A South Broadway store specializing old-fashioned treasures is transitioning into a new kind of market.
After occupying the same storefront on Broadway for 30 years, Sheptons Antiques is closing the doors of its 6,500-square-foot brick-and-mortar shop at the end of the month. The store, which sells antiques and custom furniture from its location at 389 South Broadway, will be switching to online sales.
“It’s a good time to get out and pursue the things that I enjoy doing rather than just being a shopkeeper,” Sheptons owner Kent Frick said. “The market isn’t as great or as strong as it used to be. Most people are buying more modern and contemporary items.”
Frick said the final nail in the coffin was the construction along Dakota Street last year; the store was surrounded by a chain-link fence that impeded access to the shop.
“The city had the street dug up for most of last year,” Frick said. “They said it was going to be a four-week project, but it ended up being a few months.”
Frick said sales have plummeted since 2000.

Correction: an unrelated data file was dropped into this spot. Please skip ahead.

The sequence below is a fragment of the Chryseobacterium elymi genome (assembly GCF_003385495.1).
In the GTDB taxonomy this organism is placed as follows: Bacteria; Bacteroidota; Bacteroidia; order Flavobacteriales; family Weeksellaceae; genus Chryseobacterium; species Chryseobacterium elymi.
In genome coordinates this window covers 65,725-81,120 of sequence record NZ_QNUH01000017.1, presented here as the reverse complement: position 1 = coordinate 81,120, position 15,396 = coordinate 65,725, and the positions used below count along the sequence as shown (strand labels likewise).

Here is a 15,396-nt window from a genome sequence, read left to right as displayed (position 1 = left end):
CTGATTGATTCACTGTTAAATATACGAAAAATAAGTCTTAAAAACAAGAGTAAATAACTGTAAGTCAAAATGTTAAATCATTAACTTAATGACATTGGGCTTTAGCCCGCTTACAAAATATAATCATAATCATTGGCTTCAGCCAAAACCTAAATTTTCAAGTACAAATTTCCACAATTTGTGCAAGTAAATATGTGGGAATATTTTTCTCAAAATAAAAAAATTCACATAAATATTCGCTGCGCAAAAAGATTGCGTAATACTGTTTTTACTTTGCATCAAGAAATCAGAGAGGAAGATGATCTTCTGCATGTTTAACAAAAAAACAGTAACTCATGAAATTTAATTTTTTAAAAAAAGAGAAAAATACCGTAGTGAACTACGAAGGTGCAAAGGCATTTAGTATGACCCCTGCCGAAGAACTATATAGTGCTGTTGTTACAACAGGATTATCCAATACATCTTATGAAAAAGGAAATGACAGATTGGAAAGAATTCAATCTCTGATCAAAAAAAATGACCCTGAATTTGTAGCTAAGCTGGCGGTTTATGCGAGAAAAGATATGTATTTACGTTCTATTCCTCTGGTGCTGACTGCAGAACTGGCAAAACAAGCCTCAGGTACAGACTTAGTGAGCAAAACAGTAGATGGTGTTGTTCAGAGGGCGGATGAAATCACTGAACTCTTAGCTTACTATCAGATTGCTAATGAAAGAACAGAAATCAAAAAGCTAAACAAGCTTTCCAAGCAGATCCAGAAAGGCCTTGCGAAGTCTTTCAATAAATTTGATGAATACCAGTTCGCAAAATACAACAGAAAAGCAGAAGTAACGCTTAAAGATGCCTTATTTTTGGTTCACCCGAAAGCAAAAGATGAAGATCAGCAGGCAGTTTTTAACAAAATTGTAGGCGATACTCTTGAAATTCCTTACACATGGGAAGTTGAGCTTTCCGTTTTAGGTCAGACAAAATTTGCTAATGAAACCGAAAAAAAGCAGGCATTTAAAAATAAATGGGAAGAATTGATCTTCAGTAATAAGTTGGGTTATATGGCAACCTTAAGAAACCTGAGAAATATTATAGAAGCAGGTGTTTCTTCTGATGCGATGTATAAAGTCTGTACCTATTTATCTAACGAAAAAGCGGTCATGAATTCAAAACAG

“Back before 9/11, we were doing half a million dollars in sales,” he said. “We did just over $100,000 over last year. Half of my business was designing things for second and third homeowners. With the housing market being suppressed, you aren’t seeing them anymore.”
Much of Sheptons current stock is marked down by between 50 and 75 percent. And Frick said Sheptons has seen a decline in a feature that used to set it apart: a specialization in items from India and Indonesia.
“At the time, we were some of the only people who had those things in Denver,” Frick said. “As that changed, sales changed too.”
Frick will continue to run Sheptons’ online store and complete custom furniture orders from his newly finished home workshop in Centennial.
“We do a lot of custom furniture,” he said. “That’s what I want to continue at the new workshop: to do restoration and custom building.”
Frick has run Sheptons out of its Broadway location since 1985. His business partner, Pepi Gaze, opened the original Sheptons location in Boulder in 1980. The duo each specialized in antiques from different parts of the world – Gaze was responsible for Eastern European artifacts, while Frick focused on pieces from Southeast Asia. Frick has been the sole owner of Sheptons for the last 10 years.
“The timing is right for this,” Frick said. “My little girl is going to be 8. I want to be able to go out and do things with her, not be in a store all day.”